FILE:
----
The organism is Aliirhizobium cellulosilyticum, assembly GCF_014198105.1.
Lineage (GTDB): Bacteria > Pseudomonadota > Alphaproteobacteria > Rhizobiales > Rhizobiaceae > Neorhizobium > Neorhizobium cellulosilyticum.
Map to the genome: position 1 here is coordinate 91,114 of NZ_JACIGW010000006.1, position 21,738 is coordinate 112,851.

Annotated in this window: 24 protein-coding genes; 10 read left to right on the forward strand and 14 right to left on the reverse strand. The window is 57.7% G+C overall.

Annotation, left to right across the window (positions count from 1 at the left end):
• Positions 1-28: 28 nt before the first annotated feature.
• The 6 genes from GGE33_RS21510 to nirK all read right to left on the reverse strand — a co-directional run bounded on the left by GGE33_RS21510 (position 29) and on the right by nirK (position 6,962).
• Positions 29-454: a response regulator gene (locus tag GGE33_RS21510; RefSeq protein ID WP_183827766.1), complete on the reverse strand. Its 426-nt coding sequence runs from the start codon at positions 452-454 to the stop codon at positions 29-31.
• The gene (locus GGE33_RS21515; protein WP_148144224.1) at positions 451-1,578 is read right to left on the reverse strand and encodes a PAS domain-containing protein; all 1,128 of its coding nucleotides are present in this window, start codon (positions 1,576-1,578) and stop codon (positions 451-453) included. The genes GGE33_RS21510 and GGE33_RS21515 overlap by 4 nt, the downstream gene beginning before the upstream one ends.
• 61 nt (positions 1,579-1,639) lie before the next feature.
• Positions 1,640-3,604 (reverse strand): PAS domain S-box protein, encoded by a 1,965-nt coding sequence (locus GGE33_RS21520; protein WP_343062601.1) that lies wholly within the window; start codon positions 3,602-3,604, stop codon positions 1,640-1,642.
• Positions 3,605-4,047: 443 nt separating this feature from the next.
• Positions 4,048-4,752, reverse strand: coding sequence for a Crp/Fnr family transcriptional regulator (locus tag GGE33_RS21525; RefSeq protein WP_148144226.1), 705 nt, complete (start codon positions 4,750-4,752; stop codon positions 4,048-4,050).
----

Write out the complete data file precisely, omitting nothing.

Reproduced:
The organism is Aliirhizobium cellulosilyticum, assembly GCF_014198105.1.
Lineage (GTDB): Bacteria > Pseudomonadota > Alphaproteobacteria > Rhizobiales > Rhizobiaceae > Neorhizobium > Neorhizobium cellulosilyticum.
Map to the genome: position 1 here is coordinate 91,114 of NZ_JACIGW010000006.1, position 21,738 is coordinate 112,851.

Annotated in this window: 24 protein-coding genes; 10 read left to right on the forward strand and 14 right to left on the reverse strand. The window is 57.7% G+C overall.

Annotation, left to right across the window (positions count from 1 at the left end):
• Positions 1-28: 28 nt before the first annotated feature.
• The 6 genes from GGE33_RS21510 to nirK all read right to left on the reverse strand — a co-directional run bounded on the left by GGE33_RS21510 (position 29) and on the right by nirK (position 6,962).
• Positions 29-454: a response regulator gene (locus tag GGE33_RS21510; RefSeq protein ID WP_183827766.1), complete on the reverse strand. Its 426-nt coding sequence runs from the start codon at positions 452-454 to the stop codon at positions 29-31.
• The gene (locus GGE33_RS21515; protein WP_148144224.1) at positions 451-1,578 is read right to left on the reverse strand and encodes a PAS domain-containing protein; all 1,128 of its coding nucleotides are present in this window, start codon (positions 1,576-1,578) and stop codon (positions 451-453) included. The genes GGE33_RS21510 and GGE33_RS21515 overlap by 4 nt, the downstream gene beginning before the upstream one ends.
• 61 nt (positions 1,579-1,639) lie before the next feature.
• Positions 1,640-3,604 (reverse strand): PAS domain S-box protein, encoded by a 1,965-nt coding sequence (locus GGE33_RS21520; protein WP_343062601.1) that lies wholly within the window; start codon positions 3,602-3,604, stop codon positions 1,640-1,642.
• Positions 3,605-4,047: 443 nt separating this feature from the next.
• Positions 4,048-4,752, reverse strand: coding sequence for a Crp/Fnr family transcriptional regulator (locus tag GGE33_RS21525; RefSeq protein WP_148144226.1), 705 nt, complete (start codon positions 4,750-4,752; stop codon positions 4,048-4,050).